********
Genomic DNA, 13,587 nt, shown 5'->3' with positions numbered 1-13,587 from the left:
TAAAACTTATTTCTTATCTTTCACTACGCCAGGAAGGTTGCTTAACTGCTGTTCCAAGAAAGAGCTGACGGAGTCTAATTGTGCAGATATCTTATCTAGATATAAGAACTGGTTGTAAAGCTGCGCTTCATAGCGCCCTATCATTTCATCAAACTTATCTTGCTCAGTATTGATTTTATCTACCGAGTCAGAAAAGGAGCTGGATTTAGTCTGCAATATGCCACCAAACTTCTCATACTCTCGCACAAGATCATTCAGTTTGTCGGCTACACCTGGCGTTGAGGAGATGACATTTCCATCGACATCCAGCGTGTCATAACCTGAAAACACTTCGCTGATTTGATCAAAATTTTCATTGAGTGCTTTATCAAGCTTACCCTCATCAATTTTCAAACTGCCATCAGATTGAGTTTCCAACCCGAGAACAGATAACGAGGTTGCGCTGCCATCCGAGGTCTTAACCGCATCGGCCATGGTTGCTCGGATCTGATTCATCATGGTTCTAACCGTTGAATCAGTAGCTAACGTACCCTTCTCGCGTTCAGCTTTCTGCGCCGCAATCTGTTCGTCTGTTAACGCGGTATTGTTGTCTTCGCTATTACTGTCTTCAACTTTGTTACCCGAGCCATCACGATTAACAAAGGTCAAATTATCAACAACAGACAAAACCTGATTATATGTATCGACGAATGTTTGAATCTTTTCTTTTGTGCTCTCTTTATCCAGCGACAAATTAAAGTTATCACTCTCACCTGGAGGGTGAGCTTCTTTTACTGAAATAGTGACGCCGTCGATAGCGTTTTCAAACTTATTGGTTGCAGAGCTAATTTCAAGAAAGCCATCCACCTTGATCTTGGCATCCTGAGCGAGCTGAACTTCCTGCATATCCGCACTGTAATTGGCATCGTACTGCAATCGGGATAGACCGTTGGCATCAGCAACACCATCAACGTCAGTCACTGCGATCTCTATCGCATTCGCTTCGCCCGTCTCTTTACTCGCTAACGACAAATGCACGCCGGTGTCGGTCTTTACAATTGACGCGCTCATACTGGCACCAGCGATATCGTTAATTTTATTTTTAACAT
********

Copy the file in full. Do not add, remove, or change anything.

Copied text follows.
Genomic DNA, 13,587 nt, shown 5'->3' with positions numbered 1-13,587 from the left:
TAAAACTTATTTCTTATCTTTCACTACGCCAGGAAGGTTGCTTAACTGCTGTTCCAAGAAAGAGCTGACGGAGTCTAATTGTGCAGATATCTTATCTAGATATAAGAACTGGTTGTAAAGCTGCGCTTCATAGCGCCCTATCATTTCATCAAACTTATCTTGCTCAGTATTGATTTTATCTACCGAGTCAGAAAAGGAGCTGGATTTAGTCTGCAATATGCCACCAAACTTCTCATACTCTCGCACAAGATCATTCAGTTTGTCGGCTACACCTGGCGTTGAGGAGATGACATTTCCATCGACATCCAGCGTGTCATAACCTGAAAACACTTCGCTGATTTGATCAAAATTTTCATTGAGTGCTTTATCAAGCTTACCCTCATCAATTTTCAAACTGCCATCAGATTGAGTTTCCAACCCGAGAACAGATAACGAGGTTGCGCTGCCATCCGAGGTCTTAACCGCATCGGCCATGGTTGCTCGGATCTGATTCATCATGGTTCTAACCGTTGAATCAGTAGCTAACGTACCCTTCTCGCGTTCAGCTTTCTGCGCCGCAATCTGTTCGTCTGTTAACGCGGTATTGTTGTCTTCGCTATTACTGTCTTCAACTTTGTTACCCGAGCCATCACGATTAACAAAGGTCAAATTATCAACAACAGACAAAACCTGATTATATGTATCGACGAATGTTTGAATCTTTTCTTTTGTGCTCTCTTTATCCAGCGACAAATTAAAGTTATCACTCTCACCTGGAGGGTGAGCTTCTTTTACTGAAATAGTGACGCCGTCGATAGCGTTTTCAAACTTATTGGTTGCAGAGCTAATTTCAAGAAAGCCATCCACCTTGATCTTGGCATCCTGAGCGAGCTGAACTTCCTGCATATCCGCACTGTAATTGGCATCGTACTGCAATCGGGATAGACCGTTGGCATCAGCAACACCATCAACGTCAGTCACTGCGATCTCTATCGCATTCGCTTCGCCCGTCTCTTTACTCGCTAACGACAAATGCACGCCGGTGTCGGTCTTTACAATTGACGCGCTCATACTGGCACCAGCGATATCGTTAATTTTATTTTTAACAT